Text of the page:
“August 23. Rose and crimson sunset, and soon after the stars appeared the moon rose in most impressive majesty over the top of Mount Dana. I sauntered up the meadow in the white light. The jet-black tree shadows were so wonderfully distinct and substantial looking, I often stepped high in crossing them, taking them for black charred logs.
August 24. Another charming day, warm and calm soon after sunrise, clouds... faint, silky cirrus wisps, scarcely visible. Slight frost, Indian summerish, the mountains growing softer in outline and dreamy looking, their rough angles melted off, apparently. Sky at evening with fine, dark, subdued purple, almost like the evening purple of the San Joaquin plains in settled weather. The moon is now gazing over the summit of Dana. Glorious exhilarating air.
August 25. Cool as usual in the morning, quickly changing to the ordinary serene generous warmth and brightness. Toward evening the west wind was cool and sent us to the campfire. Of all Nature’s flowery carpeted mountain halls none can be finer than this glacier meadow. Bees and butterflies seem as abundant as ever. The birds are still here, showing no sign of leaving for winter quarters though the frost must bring them to mind. For my part I should like to stay here all winter or all my life or even all eternity.”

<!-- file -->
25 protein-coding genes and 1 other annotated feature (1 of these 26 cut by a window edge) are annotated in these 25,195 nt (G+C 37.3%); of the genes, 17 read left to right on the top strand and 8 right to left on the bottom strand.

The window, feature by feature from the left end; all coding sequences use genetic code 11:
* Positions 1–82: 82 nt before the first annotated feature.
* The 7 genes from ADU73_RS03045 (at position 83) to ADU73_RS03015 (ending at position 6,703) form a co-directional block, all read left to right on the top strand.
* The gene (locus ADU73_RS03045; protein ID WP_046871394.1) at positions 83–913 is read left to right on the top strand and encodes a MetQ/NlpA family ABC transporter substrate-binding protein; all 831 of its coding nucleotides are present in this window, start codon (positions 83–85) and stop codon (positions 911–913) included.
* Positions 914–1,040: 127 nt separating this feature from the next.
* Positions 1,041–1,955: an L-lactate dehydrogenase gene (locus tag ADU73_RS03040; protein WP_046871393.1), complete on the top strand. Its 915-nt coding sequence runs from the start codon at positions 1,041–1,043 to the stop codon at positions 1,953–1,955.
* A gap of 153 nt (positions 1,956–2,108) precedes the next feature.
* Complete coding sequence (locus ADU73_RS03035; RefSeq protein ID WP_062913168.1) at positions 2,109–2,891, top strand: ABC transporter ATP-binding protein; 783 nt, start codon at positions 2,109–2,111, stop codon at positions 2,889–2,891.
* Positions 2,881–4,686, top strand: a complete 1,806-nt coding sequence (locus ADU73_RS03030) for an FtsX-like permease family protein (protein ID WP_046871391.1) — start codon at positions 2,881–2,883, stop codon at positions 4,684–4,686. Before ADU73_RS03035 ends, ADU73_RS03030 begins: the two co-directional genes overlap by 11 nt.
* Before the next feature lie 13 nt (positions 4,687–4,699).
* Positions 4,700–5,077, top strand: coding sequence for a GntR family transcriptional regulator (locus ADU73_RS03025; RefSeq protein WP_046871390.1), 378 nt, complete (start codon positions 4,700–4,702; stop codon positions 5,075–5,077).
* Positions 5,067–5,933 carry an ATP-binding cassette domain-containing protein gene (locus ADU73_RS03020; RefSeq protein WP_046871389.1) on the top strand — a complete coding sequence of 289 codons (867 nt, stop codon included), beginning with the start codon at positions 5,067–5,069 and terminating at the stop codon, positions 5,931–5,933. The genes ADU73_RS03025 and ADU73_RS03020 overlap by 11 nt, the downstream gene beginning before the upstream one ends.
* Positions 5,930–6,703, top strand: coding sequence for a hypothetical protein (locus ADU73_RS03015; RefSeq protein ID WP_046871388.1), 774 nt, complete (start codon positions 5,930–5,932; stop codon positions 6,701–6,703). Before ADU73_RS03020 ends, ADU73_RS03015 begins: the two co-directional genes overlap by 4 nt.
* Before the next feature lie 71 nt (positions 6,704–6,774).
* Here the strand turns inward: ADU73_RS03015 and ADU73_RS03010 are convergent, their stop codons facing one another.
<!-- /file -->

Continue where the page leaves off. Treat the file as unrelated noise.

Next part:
-- John Muir (1869 journals), Mountaineering Essays, Richard M. Fleck, Ed. (Gibbs M. Smith, Inc., 1984)
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Many of us appreciate the seasonal diversity we experience in this part of the country, where the natural world changes dramatically throughout the year.
Nothing stays the same for long – which can feel like a mixed blessing, of course. Soon after we’ve adjusted to a season it’s just about time to prepare for a new one.
Some seasons are easy to get attached to. Summer can be that way for those of you who don’t mind the heat, and/or for whom summer means vacation and downtime.
Whatever our feelings on the subject, there’s no denying that summer’s days are numbered. Labor Day is just two weeks away, after which some of us will shift gears.
Autumn doesn’t officially arrive for another month, and warm weather is likely for weeks to come. But for many people it’ll be a time for new projects, classes, etc.
If you’re someone who loves swimming in mountain lakes and basking in warm mountain breezes, it’s time to act now to enjoy some final seasonal opportunities.
And if you’re someone who loves to hike during the often gloriously beautiful fall foliage season, it’s time to consider reserving for September and October hikes.
Some fall hikes often fill well in advance, which can likewise be the case for our final two camping trips of the year (9/2-5 and 10/7-10). Hiking doesn’t get any better than it’s likely to be in the coming months. Will you be enjoying it with us?
-- Charlie Cook